There is increasing interest in the involvement of the mesolimbic dopamine system in depression given its role in hedonia and motivation (Nestler and Carlezon, 2006). However, functional changes in VTA DA neurons that mediate depression-like behaviors and antidepressant action remain controversial. Some studies found that a deficiency in dopaminergic function may contribute to the pathogenesis of depression such as in Flinders Sensitive Line rats, a genetic model of depression (Yadid and Friedman, 2008). The deficiency can be restored to normal levels by chronic antidepressant treatment (Friedman et al., 2008). In contrast, other studies found increased activity of VTA DA neurons in stress-induced depression models such as after chronic restraint or social defeat (Anstrom and Woodward, 2005; Berton et al., 2006; Krishnan et al., 2007). Here, we show that the in vivo firing rate and bursting properties of VTA DA neurons are dramatically increased in susceptible mice but not in resilient mice, consistent with our previous findings in brain slices (Krishnan et al., 2007). Recently, deep brain stimulation (DBS) of lateral habenula (LHa) was found to induce remission in a treatment-resistant depressed patient (Sartorius et al., 2010). There is consistent evidence showing that stimulation of LHa inhibits the activity of VTA DA neurons (Christoph et al., 1986; Ji and Shepard 2007). Hence, it is possible that the clinical efficacy of LHa DBS is mediated via inhibition of VTA DA neuron activity, consistent with our social defeat model.

We demonstrate that the increased firing of VTA DA neurons seen after chronic social defeat is mediated, at least partly, via increased Ih current. Ih not only regulates VTA DA neuron tonic firing, but also regulates the transition between single spike and burst firing (Arencibia-Albite et al., 2007; Inyushin et al., 2010). Interestingly, enhanced Ih current is observed not only in susceptible mice, but in resilient mice as well (166% increase over nondefeated controls, P<0.01). This finding suggests that resilience is associated with additional adaptations that compensate for the increase in Ih. Indeed, we have shown previously that resilience uniquely is associated with induction of several K+ channel subunits (Krishnan et al., 2007), which could normalize VTA firing rates despite the enhanced Ih. Likewise, we show here that chronic fluoxetine treatment normalizes the increased firing rate of VTA DA neurons in susceptible mice, as well as the defeat- induced increase in Ih current. Many neurotransmitters such as CRF and glutamate are known to regulate Ih currents (Wanat et al., 2008). Further work is needed to understand the detailed mechanisms by which fluoxetine, which acts initially to enhance serotoninergic neurotransmission, regulates Ih current in VTA DA neurons after chronic administration.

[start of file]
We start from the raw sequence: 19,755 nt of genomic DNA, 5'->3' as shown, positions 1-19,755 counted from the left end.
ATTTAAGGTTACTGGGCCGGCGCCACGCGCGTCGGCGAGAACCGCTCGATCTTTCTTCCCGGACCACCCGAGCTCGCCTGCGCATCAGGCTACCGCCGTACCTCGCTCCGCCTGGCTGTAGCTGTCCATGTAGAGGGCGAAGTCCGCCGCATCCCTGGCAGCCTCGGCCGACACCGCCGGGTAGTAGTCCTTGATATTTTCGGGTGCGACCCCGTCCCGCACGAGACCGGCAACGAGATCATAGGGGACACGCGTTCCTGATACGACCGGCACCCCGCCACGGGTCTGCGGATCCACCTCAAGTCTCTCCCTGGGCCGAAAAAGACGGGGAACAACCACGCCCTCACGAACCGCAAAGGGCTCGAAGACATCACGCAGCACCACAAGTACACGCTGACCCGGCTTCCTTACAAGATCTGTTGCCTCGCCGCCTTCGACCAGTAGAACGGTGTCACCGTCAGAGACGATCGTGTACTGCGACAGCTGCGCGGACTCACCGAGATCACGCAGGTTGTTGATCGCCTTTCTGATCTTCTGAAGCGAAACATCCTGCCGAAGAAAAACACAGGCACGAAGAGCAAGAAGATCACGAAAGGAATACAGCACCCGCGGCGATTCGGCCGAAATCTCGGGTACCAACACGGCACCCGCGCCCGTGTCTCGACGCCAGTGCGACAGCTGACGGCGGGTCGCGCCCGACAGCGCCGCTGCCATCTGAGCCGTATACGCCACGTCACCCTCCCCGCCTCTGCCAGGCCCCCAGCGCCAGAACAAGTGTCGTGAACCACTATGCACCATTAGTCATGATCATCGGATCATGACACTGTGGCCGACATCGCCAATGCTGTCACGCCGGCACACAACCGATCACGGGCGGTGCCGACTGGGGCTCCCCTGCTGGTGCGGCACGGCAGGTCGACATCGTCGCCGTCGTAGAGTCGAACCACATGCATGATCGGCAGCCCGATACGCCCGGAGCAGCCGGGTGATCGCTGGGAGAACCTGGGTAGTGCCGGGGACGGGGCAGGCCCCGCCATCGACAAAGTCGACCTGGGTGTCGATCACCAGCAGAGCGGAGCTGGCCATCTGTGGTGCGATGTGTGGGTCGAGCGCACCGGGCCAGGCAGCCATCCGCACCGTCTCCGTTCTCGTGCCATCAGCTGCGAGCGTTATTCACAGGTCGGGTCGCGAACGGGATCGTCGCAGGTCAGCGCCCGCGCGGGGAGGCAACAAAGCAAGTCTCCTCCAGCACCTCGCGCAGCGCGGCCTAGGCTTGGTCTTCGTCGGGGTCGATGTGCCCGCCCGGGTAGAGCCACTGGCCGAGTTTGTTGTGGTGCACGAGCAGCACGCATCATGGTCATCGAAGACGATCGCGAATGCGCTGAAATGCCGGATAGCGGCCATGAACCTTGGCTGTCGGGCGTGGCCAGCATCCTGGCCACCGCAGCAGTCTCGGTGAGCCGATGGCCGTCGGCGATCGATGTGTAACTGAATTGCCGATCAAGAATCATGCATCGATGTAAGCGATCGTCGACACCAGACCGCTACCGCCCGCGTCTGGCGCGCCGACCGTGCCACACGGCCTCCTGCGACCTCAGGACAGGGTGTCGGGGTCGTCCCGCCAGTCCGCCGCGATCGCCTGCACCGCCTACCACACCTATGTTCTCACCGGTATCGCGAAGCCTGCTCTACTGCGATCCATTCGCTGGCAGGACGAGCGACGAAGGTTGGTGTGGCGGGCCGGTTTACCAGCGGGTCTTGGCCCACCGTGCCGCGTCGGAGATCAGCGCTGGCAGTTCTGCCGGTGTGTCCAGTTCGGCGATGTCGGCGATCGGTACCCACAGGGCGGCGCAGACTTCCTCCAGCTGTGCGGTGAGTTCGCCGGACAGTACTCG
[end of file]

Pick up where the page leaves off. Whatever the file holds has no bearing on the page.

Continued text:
Firing adaptations of VTA DA neurons have also been observed in mouse models of other psychiatric disorders such as drug addiction and bipolar disorder (McClung et al., 2005; Roybal et al., 2007), suggesting that a range of stress-associated psychiatric disorders may share some common neural circuits and even cellular and ionic mechanisms. Manipulation of VTA DA neuronal excitability with various methods, such as pharmacological tools, optogenetic approaches, or deep brain stimulation, could be an effective treatment strategy for these disorders.

Supplementary Material



This work was supported by grants from the National Institute of Mental Health (EJN) and NARSAD (MHH).